Financial Aid Offered
Student A:  $8,000 grant; $2,000 work-study – Total = $10,000
Student B:  $3,000 grant; $5,000 loan; $2,000 work-study – Total = $10,000

Note that these awards are technically “need-based”, but in fact do take merit into consideration.  If it is the official policy of this college only to offer FA based on need and not on merit, another student with the highest of academic credentials but lacking any financial need (EFC = COA) would receive nothing.

What it means to applicants

  • Students seeking to maximize financial aid should apply to schools where their statistics place them in the upper third of the applicant pool.
  • Students with no financial need are shut out of many merit awards that include a need component.

Related:

October 28, 2011

Net Price Calculator – a helpful first step in the college search

by Grace

Starting October 29, all colleges are required to provide a Net Price Calculator (NPC) showing the ‘net price’ (defined as tuition, fees and indirect expenses minus grant and scholarship aid) for individual students based on their personal status.   For more details you can go here.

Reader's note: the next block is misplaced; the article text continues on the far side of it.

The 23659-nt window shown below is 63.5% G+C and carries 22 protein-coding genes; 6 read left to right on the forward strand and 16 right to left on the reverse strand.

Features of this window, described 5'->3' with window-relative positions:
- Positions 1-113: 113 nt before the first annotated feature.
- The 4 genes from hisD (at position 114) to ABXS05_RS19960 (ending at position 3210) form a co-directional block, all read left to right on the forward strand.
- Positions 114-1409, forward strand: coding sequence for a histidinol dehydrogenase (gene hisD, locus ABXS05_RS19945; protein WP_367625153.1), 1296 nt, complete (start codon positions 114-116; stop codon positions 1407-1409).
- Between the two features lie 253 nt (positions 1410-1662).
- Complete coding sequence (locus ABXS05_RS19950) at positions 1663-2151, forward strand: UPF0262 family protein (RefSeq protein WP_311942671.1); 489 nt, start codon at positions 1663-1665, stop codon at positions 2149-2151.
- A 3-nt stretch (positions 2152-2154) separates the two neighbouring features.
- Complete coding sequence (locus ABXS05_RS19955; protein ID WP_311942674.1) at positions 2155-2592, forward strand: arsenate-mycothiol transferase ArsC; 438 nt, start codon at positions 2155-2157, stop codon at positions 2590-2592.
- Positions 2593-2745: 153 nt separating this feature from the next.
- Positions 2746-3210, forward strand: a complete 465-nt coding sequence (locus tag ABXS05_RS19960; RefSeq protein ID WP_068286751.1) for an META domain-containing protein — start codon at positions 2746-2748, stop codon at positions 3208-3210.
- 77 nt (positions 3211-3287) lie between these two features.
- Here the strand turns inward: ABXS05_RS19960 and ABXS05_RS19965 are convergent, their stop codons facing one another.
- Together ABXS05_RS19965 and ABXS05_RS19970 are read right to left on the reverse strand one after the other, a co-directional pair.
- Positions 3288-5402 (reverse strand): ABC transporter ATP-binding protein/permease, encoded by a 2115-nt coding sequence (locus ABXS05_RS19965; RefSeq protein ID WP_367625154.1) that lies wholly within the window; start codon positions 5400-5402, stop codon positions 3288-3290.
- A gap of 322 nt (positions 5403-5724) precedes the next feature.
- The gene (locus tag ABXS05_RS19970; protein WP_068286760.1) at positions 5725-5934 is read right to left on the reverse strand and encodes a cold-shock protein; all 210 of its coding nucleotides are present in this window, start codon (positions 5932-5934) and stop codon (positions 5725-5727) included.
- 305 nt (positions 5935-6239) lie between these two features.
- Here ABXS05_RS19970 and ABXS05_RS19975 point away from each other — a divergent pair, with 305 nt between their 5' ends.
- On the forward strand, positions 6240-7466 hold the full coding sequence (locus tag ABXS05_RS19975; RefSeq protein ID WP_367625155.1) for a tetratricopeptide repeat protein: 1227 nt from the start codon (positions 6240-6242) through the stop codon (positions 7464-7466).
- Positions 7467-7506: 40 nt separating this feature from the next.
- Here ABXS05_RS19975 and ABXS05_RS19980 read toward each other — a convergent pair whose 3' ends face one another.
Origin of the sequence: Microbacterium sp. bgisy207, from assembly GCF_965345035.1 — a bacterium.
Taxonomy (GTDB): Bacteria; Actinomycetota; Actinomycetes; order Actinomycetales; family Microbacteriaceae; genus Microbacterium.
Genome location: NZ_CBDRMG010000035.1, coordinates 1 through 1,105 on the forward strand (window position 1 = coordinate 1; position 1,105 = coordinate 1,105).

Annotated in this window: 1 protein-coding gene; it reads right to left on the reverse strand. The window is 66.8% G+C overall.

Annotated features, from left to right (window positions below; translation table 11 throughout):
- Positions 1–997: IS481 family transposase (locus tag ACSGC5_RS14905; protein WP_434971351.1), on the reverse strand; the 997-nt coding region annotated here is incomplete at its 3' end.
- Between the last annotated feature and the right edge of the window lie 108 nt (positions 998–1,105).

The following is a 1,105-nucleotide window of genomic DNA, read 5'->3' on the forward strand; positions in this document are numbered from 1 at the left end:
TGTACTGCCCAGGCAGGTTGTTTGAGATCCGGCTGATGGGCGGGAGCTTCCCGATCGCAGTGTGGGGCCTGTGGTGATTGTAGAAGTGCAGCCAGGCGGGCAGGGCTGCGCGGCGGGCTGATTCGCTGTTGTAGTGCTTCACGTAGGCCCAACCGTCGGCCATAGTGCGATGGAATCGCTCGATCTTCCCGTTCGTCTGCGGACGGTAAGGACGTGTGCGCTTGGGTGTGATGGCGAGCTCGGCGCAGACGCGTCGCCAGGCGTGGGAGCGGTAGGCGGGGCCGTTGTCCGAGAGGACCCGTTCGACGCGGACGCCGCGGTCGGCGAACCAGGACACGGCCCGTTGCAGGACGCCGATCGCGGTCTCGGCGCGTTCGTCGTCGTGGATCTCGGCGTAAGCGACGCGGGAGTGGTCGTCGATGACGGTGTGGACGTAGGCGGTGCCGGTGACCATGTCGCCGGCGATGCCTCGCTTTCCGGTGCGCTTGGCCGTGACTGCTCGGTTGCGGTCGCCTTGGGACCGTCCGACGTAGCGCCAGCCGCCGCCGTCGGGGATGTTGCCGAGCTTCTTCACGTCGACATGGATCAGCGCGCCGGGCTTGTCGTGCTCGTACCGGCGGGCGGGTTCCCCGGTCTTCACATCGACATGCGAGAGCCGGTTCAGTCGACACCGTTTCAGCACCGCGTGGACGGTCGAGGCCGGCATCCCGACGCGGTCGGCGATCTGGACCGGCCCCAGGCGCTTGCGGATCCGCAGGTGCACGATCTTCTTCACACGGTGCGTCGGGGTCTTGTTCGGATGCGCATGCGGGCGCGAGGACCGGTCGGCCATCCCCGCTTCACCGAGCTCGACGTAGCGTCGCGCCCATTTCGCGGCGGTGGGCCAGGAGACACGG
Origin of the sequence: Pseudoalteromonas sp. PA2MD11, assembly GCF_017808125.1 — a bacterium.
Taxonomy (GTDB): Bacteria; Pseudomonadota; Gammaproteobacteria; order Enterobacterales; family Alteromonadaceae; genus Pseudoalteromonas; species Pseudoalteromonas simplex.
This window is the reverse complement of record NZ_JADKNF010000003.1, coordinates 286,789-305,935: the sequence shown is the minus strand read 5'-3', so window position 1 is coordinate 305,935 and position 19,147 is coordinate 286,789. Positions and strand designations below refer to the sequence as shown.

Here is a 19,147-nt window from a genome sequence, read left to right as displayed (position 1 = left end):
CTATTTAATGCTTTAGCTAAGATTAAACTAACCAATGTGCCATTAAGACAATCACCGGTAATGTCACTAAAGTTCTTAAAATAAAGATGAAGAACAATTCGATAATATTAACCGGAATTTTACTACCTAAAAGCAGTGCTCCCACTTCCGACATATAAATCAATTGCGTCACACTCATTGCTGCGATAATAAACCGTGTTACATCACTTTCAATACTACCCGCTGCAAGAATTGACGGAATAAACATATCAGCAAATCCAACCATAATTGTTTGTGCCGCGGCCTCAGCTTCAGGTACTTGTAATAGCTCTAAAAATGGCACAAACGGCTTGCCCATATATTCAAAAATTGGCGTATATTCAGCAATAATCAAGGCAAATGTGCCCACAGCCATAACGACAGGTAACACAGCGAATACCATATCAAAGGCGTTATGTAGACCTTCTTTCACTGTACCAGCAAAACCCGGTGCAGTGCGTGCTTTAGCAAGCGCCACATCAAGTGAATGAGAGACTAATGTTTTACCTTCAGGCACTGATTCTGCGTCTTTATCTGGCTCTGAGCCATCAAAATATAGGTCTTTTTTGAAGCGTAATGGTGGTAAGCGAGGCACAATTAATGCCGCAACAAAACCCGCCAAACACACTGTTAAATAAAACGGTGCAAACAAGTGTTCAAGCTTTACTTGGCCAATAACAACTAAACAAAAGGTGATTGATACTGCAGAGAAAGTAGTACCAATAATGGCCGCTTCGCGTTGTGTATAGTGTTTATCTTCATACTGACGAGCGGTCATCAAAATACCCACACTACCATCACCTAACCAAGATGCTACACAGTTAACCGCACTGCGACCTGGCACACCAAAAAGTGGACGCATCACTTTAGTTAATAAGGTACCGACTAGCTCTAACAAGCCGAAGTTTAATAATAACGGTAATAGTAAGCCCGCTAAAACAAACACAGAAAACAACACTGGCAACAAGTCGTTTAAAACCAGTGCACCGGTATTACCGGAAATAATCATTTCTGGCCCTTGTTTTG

I created three fictional student profiles and ran them through the calculations of a dozen colleges.  In all three cases the student was a top scholar with high test scores who resides in New York State.  The only difference between the three profiles was the family’s financial situation.  The earned income for the three different families were $50,000 (low), $80,000 (medium), and $150,000 (high).  Here are the net Cost of Attendance (COA) results.  [UPDATE:  Harvard figures have been updated to correct a mistake.]

Some initial observations: